The transport layer behavior of each of these agents is described below.

B.1 Relays and Proxies

While the application-layer behavior of relays and proxies are different, at the transport layer the behavior is similar. In both cases, two connections are established: one from the AAA client (NAS) to the relay/proxy, and another from the relay/proxy to the AAA server. The relay/proxy does not respond to a client request until it receives a response from the server. Since the two connections are de-coupled, the end-to-end conversation between the client and server may not self clock.

Since AAA transport is typically application-driven, there is frequently not enough traffic to enable ACK piggybacking. As a result, the Nagle algorithm is rarely triggered, and delayed ACKs may comprise nearly half the traffic. Thus AAA protocols running over reliable transport will see packet traffic nearly double that experienced with UDP transport. Since ACK parameters (such as the value of the delayed ACK timer) are typically fixed by the TCP implementation and are not tunable by the application, there is little that can be done about this.

A typical trace of a conversation between a NAS, proxy and server is shown below:

   Time            NAS           Relay/Proxy           Server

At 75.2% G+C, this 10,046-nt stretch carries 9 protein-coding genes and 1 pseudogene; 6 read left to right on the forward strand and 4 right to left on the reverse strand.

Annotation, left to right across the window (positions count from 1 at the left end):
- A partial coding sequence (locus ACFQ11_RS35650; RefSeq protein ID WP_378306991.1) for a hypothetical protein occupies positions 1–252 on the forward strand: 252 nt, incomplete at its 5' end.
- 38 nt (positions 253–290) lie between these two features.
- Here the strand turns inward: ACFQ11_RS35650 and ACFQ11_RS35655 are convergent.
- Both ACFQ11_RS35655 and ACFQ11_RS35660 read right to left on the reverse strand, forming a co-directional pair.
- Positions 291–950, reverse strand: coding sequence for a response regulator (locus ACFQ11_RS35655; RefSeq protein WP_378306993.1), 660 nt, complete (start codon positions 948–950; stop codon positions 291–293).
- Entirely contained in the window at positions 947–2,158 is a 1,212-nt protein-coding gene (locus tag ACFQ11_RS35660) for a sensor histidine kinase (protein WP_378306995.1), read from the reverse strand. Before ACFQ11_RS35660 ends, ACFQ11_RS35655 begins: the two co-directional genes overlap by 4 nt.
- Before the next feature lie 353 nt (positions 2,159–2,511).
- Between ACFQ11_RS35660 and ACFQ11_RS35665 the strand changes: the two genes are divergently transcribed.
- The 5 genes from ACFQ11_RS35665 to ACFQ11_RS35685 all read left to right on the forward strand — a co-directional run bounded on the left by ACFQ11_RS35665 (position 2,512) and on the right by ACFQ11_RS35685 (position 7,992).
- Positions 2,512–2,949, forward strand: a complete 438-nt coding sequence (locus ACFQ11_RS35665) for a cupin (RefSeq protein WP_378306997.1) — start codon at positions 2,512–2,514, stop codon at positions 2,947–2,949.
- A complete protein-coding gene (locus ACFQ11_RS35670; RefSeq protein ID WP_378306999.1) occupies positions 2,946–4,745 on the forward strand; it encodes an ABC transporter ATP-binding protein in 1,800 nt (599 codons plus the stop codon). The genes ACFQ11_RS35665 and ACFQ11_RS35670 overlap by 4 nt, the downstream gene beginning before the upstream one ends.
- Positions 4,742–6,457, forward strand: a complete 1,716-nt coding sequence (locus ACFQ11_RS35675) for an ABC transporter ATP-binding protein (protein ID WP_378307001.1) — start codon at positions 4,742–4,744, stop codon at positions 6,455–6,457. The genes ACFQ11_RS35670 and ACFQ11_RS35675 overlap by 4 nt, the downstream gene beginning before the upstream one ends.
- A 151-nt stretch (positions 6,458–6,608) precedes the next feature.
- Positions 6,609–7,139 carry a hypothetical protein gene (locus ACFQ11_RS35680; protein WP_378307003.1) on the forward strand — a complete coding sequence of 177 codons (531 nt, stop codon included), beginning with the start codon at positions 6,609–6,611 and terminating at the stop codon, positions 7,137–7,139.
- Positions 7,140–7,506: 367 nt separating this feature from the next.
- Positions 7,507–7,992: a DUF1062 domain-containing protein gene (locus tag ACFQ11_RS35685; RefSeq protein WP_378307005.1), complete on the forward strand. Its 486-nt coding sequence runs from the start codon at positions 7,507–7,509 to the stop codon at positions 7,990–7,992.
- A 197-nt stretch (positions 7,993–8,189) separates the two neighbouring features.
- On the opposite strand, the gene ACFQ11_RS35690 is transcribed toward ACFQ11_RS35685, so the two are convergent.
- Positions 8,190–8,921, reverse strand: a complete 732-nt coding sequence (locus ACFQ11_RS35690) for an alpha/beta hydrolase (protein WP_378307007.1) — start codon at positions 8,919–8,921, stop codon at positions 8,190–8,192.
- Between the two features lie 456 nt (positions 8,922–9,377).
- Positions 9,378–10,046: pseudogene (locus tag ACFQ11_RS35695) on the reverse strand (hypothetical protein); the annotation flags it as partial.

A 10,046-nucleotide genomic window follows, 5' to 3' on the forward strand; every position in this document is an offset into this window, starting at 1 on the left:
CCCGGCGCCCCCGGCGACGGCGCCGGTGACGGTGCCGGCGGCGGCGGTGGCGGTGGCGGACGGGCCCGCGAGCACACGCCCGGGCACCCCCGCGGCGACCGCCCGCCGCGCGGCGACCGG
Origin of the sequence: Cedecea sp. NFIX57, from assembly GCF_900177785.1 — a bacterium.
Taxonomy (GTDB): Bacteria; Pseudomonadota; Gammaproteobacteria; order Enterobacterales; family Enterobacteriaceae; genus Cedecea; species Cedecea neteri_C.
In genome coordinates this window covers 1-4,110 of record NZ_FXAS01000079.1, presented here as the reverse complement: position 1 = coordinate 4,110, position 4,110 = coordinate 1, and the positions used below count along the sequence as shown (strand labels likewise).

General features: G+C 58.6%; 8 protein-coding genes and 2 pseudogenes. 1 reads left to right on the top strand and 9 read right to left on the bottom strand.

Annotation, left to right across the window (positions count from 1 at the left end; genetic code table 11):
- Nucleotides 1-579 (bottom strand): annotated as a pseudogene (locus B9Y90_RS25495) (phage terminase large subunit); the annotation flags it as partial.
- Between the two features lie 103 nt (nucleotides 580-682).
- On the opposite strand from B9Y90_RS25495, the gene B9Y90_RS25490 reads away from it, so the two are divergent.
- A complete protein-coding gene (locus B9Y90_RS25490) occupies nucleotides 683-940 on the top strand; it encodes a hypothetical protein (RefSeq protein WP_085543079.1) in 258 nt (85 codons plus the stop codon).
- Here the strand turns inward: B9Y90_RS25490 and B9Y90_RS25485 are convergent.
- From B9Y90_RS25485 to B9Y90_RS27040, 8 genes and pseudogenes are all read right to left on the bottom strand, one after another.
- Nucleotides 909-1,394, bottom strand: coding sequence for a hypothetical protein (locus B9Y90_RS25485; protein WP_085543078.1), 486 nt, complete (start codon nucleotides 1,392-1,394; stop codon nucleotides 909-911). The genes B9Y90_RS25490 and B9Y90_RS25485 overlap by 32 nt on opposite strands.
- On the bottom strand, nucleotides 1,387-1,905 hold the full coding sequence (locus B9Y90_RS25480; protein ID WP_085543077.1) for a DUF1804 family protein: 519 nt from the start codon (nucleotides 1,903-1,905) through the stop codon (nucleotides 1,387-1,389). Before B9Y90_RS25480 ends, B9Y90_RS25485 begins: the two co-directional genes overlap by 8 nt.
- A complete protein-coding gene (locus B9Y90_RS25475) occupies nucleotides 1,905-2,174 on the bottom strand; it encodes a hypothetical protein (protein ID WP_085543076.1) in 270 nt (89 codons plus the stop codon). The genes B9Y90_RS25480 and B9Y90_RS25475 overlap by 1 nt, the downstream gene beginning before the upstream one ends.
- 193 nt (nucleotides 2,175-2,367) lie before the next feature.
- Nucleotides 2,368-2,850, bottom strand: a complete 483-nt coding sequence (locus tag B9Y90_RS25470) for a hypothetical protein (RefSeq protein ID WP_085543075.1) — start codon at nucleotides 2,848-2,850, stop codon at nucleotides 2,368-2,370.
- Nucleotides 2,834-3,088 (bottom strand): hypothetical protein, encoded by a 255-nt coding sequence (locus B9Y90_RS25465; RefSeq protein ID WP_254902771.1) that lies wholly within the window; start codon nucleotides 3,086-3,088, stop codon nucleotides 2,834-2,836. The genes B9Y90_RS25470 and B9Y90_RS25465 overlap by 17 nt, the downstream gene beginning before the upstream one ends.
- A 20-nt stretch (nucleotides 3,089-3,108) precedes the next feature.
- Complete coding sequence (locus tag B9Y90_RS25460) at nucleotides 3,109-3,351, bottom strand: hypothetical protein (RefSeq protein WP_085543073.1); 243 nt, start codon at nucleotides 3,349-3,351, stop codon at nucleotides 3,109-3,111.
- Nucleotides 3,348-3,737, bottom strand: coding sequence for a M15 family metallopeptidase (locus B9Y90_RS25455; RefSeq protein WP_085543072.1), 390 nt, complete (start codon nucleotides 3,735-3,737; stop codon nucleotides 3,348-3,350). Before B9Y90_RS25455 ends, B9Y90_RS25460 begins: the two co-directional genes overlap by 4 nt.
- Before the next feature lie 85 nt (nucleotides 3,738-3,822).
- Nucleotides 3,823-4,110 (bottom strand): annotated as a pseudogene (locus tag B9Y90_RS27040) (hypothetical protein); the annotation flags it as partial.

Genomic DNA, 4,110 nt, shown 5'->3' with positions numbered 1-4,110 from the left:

------          ---           -----------           ------
   0               Request
   OTTnp + Tpr                     Request
   OTTnp + TdA                     Delayed ACK
   OTTnp + OTTps +                                 Reply/ACK
   Tpr + Tsr                                       <-------
   OTTnp + OTTps +
   Tpr + Tsr +                     Reply
   OTTsp + TpR                     <-------
   OTTnp + OTTps +
   Tpr + Tsr +                     Delayed ACK
   OTTsp + TdA                     ------->
   OTTnp + OTTps +
   OTTsp + OTTpn +
   Tpr + Tsr +      Delayed ACK
   TpR + TdA        ------->
   OTT   = One-way Trip Time
   OTTnp = One-way trip time (NAS to Relay/Proxy)
   OTTpn = One-way trip time (Relay/Proxy to NAS)
   OTTps = One-way trip time (Relay/Proxy to Server)
   OTTsp = One-way trip time (Server to Relay/Proxy)
   TdA   = Delayed ACK timer
   Tpr   = Relay/Proxy request processing time